Determination of Retention Efficiency of Kimondi Wetland in North Nandi District in Kenya

Determination of Retention Efficiency of Kimondi Wetland in North Nandi District in Kenya

Shadrack. M. Mule (University of Eastern Africa, Kenya) and Charles. M. Nguta (Egerton Univerity, Kenya)
DOI: 10.4018/978-1-61520-907-1.ch021
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Wetland buffers may play an important role in the retention of nitrogen (N) and phosphorus (P) which are released in large quantities from agricultural, municipal and industrial sources with run-off from agricultural lands being a common source of such nutrients to wetland ecosystems. Wetlands receiving crop field drainage are shown to lower nitrogen and phosphorus in water of such ecosystems. The main objective of the study was to determine the retention efficiency of Kimondi wetland in terms of nitrogen and phosphorus. Results of the study show that it the wetland has mean retention efficiency of 90% and 95% for nitrogen during rainy and dry seasons respectively and mean retention efficiency of phosphorus of 80% and 93% during rainy and dry seasons respectively an indication that the wetland has high retention efficiency and its buffering ability has not been exceeded in both seasons.
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In recent years, wetlands have been applied to address water quality degradation associated with municipal and industrial wastes, and agricultural run-off, Nutrient run-off from agricultural fields in the form of nitrate-nitrogen and phosphate The enrichment of surface waters with pollutants from municipal, industrial, and agricultural sources have produced concern on the quality of water in water bodies. This has resulted in quite a number of studies to ascertain the level of pollution in such bodies (Goody D.C, 2002; Griffioen, 2006). Agricultural run-off has been cited as the major point source of nutrients into water bodies due to the ecological impacts they have on both freshwater and estuarine systems. A number of studies have compiled evidence linking excessive nutrient loading, particularly nitrates and phosphates from anthropogenic sources to eutrophication of lakes, rivers dams and wetlands (Cooper., et al. 1987; Heathwaite., et al, 2006). As pollution point sources have become easier to identify and control, attention is now being focused towards the contribution of such nutrients from agricultural catchments to water quality and the use of wetland ecosystems to improve water quality and retain pollutants. These vegetated riparian zones appear to act as a natural buffer for nitrogen, phosphorus and suspended sediment, thus controlling nutrient movement from the drainage area into the lake (Kadlec, 2003; Lucassen., et al, 2006).

Research has suggested that wetland areas can play a critical role in reducing water pollution, especially by intercepting surface runoff, subsurface flow, and certain ground-water flows. Their role in water quality improvement includes processing, removing, transforming, and storing such pollutants as sediment, nitrogen, phosphorus, and certain heavy metals (Cooper., et al. 1987; Marschner, 2003). Nutrients, mainly nitrogen and phosphorous from agricultural sources, human wastes and industrial discharges, may be retained by wetland ecosystems by accumulating in the wetland sub-soil, where they are transformed by chemical and biological processes or they can be taken up by wetland vegetation which can then be harvested and effectively removed from the system The efficacy of wetlands in removing pollutants from the upslope surface and groundwater is highly dependent upon hydrology For effective removal of pollutants, flow must occur as sheet flow rather than highly focused flows, and advance at a slow velocity and shallow enough depth to allow interaction with the rooting zone of wetland vegetation (Chescheir., et al, 1991). High flows especially during rainy season may even lead to net nutrient release through the flushing of nutrient rich soil water, desorption processes and sediment erosion (Marschner, 2003). Longer residence times experienced during the dry season, however, promote removal processes, particularly denitrification, plant uptake and sedimentation, effectively increasing nutrient retention (Howard-Williams, 1985; Healy & Cawley, 2002; Haycock and Pinay, 1993).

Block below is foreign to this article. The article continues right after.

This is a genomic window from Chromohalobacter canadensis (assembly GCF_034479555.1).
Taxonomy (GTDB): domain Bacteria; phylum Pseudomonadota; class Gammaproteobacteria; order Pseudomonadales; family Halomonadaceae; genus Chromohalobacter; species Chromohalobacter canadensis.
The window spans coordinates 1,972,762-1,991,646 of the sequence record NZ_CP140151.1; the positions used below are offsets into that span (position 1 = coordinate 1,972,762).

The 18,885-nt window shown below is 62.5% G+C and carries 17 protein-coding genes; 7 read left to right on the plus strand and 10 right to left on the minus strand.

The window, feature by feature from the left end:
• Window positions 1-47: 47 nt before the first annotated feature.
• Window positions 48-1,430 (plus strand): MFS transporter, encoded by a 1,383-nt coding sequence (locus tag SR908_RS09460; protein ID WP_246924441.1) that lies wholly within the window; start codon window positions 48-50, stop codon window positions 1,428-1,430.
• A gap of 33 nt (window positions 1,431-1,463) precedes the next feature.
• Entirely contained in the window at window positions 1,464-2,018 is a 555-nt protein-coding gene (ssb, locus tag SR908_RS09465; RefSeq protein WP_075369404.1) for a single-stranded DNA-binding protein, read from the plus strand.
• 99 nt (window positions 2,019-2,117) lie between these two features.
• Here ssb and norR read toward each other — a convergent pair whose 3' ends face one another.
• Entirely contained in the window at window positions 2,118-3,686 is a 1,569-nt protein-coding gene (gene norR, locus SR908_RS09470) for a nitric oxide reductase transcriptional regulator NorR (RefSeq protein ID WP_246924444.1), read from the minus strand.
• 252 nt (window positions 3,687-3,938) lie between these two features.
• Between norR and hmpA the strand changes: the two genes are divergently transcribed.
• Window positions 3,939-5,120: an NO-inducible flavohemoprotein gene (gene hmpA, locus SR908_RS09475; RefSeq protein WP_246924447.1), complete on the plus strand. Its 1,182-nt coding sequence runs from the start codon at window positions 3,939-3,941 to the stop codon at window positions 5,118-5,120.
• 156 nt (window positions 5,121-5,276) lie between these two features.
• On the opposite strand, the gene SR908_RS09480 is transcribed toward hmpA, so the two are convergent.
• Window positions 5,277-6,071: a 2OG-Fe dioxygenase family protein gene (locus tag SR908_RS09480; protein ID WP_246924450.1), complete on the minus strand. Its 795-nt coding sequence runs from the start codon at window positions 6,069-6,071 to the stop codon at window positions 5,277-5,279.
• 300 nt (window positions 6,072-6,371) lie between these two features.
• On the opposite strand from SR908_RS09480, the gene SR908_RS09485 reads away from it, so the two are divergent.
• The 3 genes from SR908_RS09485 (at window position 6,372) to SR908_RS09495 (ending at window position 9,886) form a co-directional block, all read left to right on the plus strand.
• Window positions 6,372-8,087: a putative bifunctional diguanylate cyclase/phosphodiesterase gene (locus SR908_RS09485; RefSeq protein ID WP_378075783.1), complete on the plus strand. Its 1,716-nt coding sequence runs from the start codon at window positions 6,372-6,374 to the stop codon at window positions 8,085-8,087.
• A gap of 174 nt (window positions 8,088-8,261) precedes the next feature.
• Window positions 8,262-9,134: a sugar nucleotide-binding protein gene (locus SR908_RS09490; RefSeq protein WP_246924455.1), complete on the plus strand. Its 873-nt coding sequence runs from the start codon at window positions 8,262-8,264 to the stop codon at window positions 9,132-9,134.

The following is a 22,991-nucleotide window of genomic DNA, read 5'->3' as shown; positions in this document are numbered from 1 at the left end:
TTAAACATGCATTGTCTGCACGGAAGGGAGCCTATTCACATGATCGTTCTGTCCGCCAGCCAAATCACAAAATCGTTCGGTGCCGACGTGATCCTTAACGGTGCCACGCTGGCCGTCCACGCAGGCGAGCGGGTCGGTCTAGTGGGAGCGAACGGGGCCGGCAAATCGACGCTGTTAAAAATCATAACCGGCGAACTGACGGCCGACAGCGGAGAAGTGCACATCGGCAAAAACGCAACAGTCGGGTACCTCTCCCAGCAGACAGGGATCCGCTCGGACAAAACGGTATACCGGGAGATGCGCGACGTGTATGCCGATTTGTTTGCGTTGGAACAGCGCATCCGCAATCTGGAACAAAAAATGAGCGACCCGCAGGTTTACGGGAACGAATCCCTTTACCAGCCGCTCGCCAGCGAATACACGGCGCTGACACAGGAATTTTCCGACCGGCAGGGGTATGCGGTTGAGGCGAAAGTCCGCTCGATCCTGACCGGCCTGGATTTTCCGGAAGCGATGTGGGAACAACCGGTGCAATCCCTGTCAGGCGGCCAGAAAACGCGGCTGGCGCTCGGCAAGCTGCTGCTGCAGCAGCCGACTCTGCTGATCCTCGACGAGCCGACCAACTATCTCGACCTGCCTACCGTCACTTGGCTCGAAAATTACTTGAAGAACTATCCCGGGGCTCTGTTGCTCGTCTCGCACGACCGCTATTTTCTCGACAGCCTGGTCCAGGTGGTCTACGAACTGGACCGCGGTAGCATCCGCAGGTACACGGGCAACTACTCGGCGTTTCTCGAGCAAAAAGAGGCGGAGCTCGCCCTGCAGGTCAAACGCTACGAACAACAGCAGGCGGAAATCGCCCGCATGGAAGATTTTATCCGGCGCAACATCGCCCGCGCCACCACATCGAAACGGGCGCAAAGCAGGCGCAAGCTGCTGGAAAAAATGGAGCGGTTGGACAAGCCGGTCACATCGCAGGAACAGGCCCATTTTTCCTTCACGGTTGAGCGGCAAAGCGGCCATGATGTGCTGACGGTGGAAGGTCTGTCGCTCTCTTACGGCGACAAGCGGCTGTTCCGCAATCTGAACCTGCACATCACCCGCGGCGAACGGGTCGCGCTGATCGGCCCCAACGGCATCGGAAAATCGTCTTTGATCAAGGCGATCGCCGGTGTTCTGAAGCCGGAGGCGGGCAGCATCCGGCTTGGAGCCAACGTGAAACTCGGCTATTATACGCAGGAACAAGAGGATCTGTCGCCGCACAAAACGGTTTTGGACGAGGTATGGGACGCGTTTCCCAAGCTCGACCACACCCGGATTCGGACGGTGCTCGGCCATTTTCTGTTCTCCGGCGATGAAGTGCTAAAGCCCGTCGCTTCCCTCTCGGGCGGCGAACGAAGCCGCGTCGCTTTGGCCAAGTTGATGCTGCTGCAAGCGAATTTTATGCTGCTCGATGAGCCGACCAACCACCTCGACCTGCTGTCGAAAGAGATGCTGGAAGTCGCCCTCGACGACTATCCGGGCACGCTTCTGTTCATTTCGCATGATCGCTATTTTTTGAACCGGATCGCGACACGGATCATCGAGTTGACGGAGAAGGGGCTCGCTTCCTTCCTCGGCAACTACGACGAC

Key Terms in this Chapter

Nutrient: A nutrient is a chemical that an organism needs to live and grow or a substance used in an organism’s metabolism which must be taken in from its environment.

Nitrate: A nitrate is a salt of nitric acid with an ion composed of one nitrogen and three oxygen atoms (NO3-). In organic chemistry the esters of nitric acid and various alcohols are called nitrates.

Wetland: A wetland is an area of land whose soil is saturated with moisture either permanently or seasonally. Such areas may also be covered partially or completely by shallow pools of water. Wetlands include swamps, marshes, and bogs, among others. The water found in wetlands can be saltwater, freshwater, or brackish.

Concentration: In chemistry, concentration is the measure of how much of a given substance there is mixed with another substance. This can apply to any sort of chemical mixture, but most frequently the concept is limited to homogeneous solutions, where it refers to the amount of solute in the solvent.

Retention: The capacity to hold or retain a pollutant.

Efficiency: The state or quality of being efficient; competency in performance.

Phosphorus: A phosphate, an inorganic chemical, is a salt of phosphoric acid. In organic chemistry, a phosphate, or organophosphate, is an ester of phosphoric acid.

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